Mark Hyman is a Baltimore-based journalist and author who writes often about the business of sports, sports and law and about the role of adults in youth sports. He is the author of Until it Hurts: America's Obsession with Youth Sports and How It Harms Our Kids, and blogs at Youth Sports Parents.
Wednesday's New York Times ran my article on DVDs and group classes that introduce babies and toddlers to sports. A lot of reaction - pro and con - on the Times Web site. Last time I looked, 105 comments.
Each company cited in the article - and the entrepreneurs behind them - seems to be coming from a slightly different perspective. Doreen Bolhuis, who created the Gymtrix exercise videos, believes that babies truly can improve coordination by working out. She's quoted in the article on this point and during my interview with her spoke about it at length, telling me, “We sell babies short because they can’t speak yet. But they’re all about learning how their bodies work and about movement patterns. When we guide them they learn so much more quickly than if we leave it to chance and hope they’ll figure it out."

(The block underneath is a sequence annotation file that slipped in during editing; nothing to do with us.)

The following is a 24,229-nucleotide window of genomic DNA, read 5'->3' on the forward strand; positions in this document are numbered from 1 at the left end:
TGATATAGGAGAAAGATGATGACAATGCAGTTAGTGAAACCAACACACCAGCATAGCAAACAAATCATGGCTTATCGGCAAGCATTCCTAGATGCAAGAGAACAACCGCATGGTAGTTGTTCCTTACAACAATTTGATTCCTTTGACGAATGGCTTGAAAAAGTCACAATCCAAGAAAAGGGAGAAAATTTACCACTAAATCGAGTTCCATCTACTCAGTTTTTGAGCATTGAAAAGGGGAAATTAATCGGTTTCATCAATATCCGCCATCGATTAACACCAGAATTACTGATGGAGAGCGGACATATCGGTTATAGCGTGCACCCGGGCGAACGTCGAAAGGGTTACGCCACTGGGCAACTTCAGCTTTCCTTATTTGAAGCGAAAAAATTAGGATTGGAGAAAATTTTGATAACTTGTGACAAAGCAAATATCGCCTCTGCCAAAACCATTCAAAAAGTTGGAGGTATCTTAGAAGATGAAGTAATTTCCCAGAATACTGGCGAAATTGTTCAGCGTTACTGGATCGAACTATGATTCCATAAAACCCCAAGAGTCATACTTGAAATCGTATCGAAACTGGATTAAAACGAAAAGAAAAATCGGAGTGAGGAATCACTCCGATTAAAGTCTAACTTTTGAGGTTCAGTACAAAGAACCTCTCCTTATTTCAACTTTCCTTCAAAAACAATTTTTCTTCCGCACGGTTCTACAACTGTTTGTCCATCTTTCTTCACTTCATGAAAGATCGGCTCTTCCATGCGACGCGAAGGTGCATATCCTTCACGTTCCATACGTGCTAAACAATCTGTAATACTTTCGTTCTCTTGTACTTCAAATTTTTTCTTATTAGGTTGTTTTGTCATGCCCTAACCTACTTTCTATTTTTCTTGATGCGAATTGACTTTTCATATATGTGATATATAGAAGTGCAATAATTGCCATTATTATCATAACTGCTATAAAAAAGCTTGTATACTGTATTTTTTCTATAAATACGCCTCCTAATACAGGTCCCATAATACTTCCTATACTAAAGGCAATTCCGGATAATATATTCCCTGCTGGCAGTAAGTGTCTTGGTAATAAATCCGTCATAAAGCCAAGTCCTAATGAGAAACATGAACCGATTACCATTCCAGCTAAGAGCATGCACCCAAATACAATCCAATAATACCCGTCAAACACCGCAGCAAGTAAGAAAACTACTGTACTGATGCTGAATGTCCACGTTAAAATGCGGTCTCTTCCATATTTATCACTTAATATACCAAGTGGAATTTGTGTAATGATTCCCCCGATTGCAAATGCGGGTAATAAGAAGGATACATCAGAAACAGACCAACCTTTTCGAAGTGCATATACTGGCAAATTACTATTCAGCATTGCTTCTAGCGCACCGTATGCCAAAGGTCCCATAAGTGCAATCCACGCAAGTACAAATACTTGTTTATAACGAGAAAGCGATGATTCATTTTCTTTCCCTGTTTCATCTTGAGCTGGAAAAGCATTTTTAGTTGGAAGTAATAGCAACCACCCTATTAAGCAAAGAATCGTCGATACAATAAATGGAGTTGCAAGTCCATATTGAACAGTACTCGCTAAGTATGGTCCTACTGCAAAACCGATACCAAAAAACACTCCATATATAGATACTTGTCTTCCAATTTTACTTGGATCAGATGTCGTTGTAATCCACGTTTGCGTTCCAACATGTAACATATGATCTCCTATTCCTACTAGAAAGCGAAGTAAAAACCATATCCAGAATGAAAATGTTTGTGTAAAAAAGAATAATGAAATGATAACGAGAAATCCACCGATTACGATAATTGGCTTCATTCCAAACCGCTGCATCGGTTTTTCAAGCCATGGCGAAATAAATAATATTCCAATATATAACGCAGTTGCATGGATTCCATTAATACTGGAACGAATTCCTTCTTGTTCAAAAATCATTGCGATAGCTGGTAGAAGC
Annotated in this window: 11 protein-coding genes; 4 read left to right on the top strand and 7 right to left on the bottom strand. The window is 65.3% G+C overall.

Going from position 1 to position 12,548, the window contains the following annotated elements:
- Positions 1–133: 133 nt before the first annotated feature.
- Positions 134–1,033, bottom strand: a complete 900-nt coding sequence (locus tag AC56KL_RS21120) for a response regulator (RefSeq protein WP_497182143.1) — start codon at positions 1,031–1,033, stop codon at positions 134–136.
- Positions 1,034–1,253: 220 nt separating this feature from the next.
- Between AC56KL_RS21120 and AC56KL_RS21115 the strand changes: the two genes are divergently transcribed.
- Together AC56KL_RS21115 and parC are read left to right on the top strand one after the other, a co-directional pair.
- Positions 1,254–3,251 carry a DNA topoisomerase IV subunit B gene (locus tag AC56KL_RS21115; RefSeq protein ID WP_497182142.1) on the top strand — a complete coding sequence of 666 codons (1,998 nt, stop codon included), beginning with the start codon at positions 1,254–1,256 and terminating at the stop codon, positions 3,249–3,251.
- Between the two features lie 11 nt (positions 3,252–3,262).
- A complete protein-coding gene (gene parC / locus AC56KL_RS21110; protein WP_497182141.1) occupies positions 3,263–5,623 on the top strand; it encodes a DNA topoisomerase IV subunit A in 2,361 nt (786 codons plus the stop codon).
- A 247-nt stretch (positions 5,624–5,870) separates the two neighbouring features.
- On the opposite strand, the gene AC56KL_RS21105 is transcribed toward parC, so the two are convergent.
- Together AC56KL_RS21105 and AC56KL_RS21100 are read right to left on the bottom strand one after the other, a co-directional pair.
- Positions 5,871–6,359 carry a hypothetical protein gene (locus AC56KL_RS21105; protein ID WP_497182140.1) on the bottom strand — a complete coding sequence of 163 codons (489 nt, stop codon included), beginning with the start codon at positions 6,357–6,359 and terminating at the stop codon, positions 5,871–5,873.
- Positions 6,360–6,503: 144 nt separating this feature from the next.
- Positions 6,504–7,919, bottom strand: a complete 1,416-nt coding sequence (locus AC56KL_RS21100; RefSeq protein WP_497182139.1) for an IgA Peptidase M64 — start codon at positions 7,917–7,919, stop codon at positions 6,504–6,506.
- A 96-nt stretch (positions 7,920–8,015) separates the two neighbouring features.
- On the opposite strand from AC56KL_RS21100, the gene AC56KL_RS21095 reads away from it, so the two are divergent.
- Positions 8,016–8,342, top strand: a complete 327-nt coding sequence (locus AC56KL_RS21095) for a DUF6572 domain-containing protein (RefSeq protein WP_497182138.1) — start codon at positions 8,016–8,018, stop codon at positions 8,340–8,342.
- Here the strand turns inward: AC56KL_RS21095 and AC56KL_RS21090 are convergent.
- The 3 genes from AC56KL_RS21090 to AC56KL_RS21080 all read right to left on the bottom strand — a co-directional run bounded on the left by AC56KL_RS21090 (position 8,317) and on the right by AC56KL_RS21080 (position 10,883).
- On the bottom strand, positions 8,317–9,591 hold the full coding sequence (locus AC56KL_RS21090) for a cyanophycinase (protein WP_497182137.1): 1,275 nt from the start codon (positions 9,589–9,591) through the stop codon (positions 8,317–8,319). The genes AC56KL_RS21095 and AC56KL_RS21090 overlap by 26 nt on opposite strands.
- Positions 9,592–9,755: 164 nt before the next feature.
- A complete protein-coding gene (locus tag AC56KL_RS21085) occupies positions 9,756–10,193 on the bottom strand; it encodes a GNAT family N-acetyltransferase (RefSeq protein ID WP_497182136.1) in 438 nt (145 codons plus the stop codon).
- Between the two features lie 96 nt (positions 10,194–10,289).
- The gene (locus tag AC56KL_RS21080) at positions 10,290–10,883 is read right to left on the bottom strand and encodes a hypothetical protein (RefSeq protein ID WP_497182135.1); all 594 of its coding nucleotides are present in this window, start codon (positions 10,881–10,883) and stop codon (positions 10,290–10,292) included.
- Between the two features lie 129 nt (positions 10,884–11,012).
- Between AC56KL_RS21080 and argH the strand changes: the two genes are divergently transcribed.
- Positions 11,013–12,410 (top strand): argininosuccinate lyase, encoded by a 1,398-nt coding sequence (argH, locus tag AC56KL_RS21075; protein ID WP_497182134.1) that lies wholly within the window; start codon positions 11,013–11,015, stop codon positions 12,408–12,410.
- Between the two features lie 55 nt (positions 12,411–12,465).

Other company executives quoted in the story cited different reasons for getting really, really young ones started in sports - fighting childhood obesity, getting them in the habit of being active and teaching the basics of games they may pick up later.
How many parents are buying videos and signing up for classes hoping to turn their babies and toddlers into superstars later on is impossible to say. Clearly some companies are appealing to that instinct, subtly or otherwise.
I had a small role in putting together this video which ran with the article on the Times site. It's worth a look.